Trayvon’s mother: Fix ‘stand your ground’
Members of congress mull controversial law
Witnesses, from left, Sybrina Fulton, mother of Trayvon Martin; Ronald S. Sullivan, Jr., Clinical Professor of Law, Director of the Criminal Justice Institute, Harvard Law School; David LaBahn, Association of Prosecuting Attorneys president and CEO; Ilya Shapiro, Senior Fellow in Constitutional Studies at Cato Institute; John R. Lott, Jr., president, Crime Prevention Research Center of Swarthmore, Pa.; and Lucia McBath of Atlanta, Ga.; are sworn in on Capitol Hill in Washington, Tuesday prior to testifying before a Senate Judiciary subcommittee hearing on so-called "stand your ground laws." AP photo
WASHINGTON — The mother of Trayvon Martin — the unarmed 17-year-old who was shot to death last year in Florida, sparking a national debate about “stand your ground” laws — testified Tuesday about the need to amend a law that “does not work.”
Speaking just months after George Zimmerman was acquitted of second-degree murder charges in her son’s February 2012 death in Florida, Sybrina Fulton appeared before the Senate Subcommittee on the Constitution, Civil Rights and Human Rights to ask its members to “seriously take a look” at the 2005 Florida law and similar ones passed in more than a dozen other states since then.
Sen. Dick Durbin, D-Ill., the chairman of the subcommittee, agreed that it was time for the laws “to be carefully reviewed and reconsidered.”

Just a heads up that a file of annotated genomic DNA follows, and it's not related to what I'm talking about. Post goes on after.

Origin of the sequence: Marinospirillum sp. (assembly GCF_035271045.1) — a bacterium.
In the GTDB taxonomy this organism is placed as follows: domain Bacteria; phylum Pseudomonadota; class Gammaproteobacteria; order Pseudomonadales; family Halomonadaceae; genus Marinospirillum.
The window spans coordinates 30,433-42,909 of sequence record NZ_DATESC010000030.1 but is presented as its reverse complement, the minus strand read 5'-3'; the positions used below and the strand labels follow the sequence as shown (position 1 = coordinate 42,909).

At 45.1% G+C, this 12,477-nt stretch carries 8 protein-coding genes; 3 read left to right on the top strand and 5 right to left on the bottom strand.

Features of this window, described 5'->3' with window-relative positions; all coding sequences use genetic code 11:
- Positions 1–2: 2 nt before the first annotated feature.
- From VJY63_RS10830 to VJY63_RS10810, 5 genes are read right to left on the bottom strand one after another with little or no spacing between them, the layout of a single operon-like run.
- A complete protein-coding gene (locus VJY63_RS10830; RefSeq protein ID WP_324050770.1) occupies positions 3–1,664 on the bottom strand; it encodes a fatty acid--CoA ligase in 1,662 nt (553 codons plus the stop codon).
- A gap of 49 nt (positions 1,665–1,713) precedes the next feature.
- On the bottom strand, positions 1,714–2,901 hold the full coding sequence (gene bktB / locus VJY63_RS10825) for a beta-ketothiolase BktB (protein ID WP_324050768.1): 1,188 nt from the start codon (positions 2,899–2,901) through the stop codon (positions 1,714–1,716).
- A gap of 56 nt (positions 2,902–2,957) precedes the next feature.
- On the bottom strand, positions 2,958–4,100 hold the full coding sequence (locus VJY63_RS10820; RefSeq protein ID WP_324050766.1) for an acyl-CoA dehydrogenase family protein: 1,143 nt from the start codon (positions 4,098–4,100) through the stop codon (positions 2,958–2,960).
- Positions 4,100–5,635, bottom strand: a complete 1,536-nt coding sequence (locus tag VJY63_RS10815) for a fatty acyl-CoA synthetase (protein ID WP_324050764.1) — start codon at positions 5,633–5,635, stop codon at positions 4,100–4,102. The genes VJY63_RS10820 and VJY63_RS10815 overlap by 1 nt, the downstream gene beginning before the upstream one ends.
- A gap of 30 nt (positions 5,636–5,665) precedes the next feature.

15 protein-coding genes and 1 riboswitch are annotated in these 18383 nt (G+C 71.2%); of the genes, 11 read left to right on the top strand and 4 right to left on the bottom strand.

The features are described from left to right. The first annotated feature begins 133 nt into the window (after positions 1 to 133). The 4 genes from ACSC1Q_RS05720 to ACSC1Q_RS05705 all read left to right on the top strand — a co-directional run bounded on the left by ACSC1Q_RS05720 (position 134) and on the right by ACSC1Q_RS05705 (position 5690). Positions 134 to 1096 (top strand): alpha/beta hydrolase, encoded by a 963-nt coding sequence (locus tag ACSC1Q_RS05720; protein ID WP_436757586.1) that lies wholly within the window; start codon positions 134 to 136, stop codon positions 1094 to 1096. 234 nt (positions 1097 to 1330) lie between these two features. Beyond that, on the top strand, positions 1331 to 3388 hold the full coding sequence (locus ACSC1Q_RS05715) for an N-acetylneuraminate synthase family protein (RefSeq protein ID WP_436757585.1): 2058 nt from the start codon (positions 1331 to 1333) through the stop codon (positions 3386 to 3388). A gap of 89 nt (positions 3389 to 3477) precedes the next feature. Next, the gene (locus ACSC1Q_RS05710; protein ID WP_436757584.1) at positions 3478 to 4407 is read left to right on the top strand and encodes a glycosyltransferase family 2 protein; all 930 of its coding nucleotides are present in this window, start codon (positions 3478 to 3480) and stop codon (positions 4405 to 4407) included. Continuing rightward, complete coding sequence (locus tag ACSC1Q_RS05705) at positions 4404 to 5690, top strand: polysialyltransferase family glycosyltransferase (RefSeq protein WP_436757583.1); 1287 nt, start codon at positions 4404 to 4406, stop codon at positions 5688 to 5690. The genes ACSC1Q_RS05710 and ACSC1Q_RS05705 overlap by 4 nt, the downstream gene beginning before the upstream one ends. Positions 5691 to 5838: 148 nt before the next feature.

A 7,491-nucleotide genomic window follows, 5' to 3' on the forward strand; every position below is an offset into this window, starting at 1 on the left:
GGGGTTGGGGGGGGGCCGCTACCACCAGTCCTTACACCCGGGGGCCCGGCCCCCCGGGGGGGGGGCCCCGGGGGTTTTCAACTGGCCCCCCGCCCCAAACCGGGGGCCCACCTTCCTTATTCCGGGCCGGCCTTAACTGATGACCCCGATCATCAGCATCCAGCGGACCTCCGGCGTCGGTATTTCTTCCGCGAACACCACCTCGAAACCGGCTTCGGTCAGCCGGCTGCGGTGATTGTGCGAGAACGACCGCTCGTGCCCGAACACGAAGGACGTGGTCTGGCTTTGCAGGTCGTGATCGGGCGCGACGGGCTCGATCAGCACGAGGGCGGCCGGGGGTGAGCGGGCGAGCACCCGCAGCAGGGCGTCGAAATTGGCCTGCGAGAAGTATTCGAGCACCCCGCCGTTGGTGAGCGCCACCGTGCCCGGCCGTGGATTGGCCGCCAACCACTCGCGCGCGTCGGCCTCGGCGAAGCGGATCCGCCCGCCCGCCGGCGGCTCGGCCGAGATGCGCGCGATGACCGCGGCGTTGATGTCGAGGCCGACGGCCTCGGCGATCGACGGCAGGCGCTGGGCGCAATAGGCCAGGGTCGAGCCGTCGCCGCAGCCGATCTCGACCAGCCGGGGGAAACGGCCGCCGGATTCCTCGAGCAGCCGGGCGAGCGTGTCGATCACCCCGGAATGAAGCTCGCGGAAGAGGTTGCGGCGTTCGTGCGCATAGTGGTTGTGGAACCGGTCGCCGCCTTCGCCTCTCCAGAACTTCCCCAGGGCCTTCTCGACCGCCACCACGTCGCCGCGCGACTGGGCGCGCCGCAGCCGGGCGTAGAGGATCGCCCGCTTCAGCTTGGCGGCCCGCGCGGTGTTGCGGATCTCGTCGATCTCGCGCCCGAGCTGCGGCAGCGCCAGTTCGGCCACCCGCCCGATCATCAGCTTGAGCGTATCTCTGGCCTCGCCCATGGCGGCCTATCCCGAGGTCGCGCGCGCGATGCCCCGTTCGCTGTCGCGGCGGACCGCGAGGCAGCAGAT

“Whatever the motivation behind them, it’s clear these laws often go too far in encouraging confrontations that escalate into deadly violence,” Durbin said in his opening statement. “They’re resulting in unnecessary tragedies and they are diminishing accountability under our justice system.”
The hearing sparked a conversation among lawmakers and witnesses about the ambiguity of such laws, the racial implications they might have, and the role of the federal government in considering challenges to them.
The elimination of a potential victim of an attack’s “duty to retreat” by many of the laws was a point of contention, with critics saying the laws emboldened people to escalate a confrontation, rather than requiring them to leave if they could do so safely.
“These laws permit and, quite frankly, encourage individuals to use deadly force even in situations where lesser or no physical force would be appropriate,” said Rep. Marcia L. Fudge, D-Ohio, testifying at the hearing. She said the laws foster “a Wild West environment in our communities, where individuals play the role of judge, jury and executioner.”
But others, including Sen. Ted Cruz, R-Texas, the ranking Republican on the subcommittee, said the right of people to stay and “stand their ground” stems from a 1895 Supreme Court decision.
Cruz said the notion that “you’re obliged to turn and run rather than to defend yourself is a notion that is contrary to hundreds of years of our jurisprudence and to the rights that protect all of us.”
But that language retreats from the common-law duty of retreat and “provides immunity from criminal arrests” when a shooter claims self-defense, said Ronald S. Sullivan Jr., a Harvard law professor, citing the Zimmerman case as a key example.